June 19, 2018
Final Rule on Association Health Plans (AHPs)
Today, the White House and the Department of Labor (“DOL”) rolled out the Administration’s long-awaited final rule on association health plans (“AHPs”).
- Click here for the final rule
- Click here for a detailed memo prepared by our legal team at Steptoe & Johnson (login required).
The rule, meant to make it easier for small businesses and sole proprietors to band together to form large group health plans, contains the following key features:
- Allows small businesses that pool together to be underwritten at the large group level and avoid small group rules under the Affordable Care Act (“ACA”)
- Allows “working owners” without common law employees to participate in AHPs if certain conditions are satisfied
- Permits formation of AHPs – with the primary, but not the sole, purpose of offering health coverage – based on common geography (city, county, state, or multi-state metropolitan area) or industry, if other bona fide association requirements are met
- Leaves in place existing AHP rules and guidance (which current AHPs may opt to follow) and creates a parallel regime with the new rule
- Does not alter the legal, regulatory, or preemption framework for Multi-Employer Welfare Arrangements (“MEWAs”)—of which AHPs are one type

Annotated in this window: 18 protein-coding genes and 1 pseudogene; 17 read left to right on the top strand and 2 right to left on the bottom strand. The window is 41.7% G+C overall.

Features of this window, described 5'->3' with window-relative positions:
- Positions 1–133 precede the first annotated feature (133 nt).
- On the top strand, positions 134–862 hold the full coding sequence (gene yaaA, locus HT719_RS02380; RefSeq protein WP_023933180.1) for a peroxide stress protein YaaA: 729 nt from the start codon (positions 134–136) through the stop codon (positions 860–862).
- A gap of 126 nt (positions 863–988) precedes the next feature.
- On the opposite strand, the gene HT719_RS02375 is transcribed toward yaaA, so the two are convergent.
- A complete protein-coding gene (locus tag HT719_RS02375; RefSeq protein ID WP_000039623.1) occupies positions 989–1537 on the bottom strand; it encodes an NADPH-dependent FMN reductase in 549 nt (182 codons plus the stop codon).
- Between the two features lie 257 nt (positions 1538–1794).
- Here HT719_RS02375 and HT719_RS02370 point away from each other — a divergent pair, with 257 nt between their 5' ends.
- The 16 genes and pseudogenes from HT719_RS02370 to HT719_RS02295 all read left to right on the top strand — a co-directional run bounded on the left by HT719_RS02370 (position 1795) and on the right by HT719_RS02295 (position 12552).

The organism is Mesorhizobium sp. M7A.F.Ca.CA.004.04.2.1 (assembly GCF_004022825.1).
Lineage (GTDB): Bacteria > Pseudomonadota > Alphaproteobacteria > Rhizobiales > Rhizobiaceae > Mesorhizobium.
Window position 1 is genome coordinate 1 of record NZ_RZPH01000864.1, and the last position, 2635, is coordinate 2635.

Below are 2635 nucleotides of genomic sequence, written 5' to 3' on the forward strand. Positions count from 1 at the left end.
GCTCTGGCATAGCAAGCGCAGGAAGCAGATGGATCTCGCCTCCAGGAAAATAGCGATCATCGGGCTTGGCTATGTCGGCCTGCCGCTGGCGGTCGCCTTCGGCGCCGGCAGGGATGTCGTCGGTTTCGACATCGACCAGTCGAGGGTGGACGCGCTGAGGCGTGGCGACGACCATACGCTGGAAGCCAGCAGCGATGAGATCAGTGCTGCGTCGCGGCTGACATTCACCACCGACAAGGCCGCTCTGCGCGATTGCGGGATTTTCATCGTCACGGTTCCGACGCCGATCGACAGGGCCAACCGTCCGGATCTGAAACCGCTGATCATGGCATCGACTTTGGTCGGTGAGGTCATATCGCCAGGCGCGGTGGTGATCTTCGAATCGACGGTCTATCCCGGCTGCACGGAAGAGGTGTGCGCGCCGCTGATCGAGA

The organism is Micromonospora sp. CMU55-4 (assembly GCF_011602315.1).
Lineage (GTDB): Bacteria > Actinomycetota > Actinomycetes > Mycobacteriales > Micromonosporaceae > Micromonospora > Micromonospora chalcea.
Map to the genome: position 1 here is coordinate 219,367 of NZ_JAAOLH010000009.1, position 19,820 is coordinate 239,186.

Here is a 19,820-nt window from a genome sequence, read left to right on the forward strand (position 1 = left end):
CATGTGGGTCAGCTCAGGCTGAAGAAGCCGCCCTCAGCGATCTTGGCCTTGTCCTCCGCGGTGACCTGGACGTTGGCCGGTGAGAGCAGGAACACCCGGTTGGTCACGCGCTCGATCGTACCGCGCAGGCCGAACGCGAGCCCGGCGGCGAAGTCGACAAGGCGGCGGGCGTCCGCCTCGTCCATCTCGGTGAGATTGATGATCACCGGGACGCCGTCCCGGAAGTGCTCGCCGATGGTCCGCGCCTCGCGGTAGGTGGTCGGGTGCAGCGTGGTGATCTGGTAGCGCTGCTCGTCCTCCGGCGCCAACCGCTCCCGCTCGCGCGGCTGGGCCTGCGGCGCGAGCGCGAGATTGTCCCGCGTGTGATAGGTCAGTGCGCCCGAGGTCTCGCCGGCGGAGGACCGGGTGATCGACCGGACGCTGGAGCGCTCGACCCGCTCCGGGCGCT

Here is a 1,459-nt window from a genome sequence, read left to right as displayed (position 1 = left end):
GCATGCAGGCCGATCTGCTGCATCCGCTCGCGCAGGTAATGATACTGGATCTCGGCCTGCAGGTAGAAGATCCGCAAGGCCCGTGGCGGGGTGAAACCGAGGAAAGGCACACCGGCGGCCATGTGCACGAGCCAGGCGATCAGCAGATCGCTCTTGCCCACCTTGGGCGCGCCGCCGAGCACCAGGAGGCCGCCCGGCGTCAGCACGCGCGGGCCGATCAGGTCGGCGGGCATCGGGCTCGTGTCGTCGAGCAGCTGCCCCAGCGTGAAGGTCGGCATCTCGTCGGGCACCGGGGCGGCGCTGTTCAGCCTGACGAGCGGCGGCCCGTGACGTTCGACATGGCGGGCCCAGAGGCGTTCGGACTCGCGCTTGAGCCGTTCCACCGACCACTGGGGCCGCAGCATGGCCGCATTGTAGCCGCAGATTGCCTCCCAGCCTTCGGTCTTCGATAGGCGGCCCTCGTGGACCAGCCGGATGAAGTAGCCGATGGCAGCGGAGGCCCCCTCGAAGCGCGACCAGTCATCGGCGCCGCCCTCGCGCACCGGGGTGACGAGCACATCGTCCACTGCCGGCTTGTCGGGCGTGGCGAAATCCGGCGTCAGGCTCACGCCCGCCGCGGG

- Contains anti-discrimination provisions that, among other things, prohibit AHPs from distinguishing between employees of different employer members based on health factor for purposes of premiums, benefits, terms of coverage, etc.
- Staggers applicability dates:
- September 1, 2018 – all associations (new or existing) may establish a fully-insured AHP under the new rule
- January 1, 2019 – existing associations that sponsored an AHP on or before the publication date of the final rule in the Federal Register may establish a self-funded AHP under the new rule
- April 1, 2019 – all other associations (new or existing) may establish a self-funded AHP under the new rule.
The Administration has long touted AHPs as a solution for bringing small businesses’ and sole proprietors’ healthcare costs down and for opening up coverage options to those groups. CBO estimates that, as a result of the rule, four million Americans will be covered by AHPs by 2023, including approximately 400,000 who are currently uninsured.
Moreover, according to today’s release, estimated cost savings in annual premiums for small businesses range from $1,900 to $4,100, and from $8,700 to $10,800 for individuals (depending on the generosity of AHP coverage offered).
Without changes to state-law treatment of MEWAs (particularly self-insured MEWAs), however, operational and legal hurdles for interstate AHPs will persist. Thus, it appears that the new regime will be most useful/impactful in intra-state scenarios.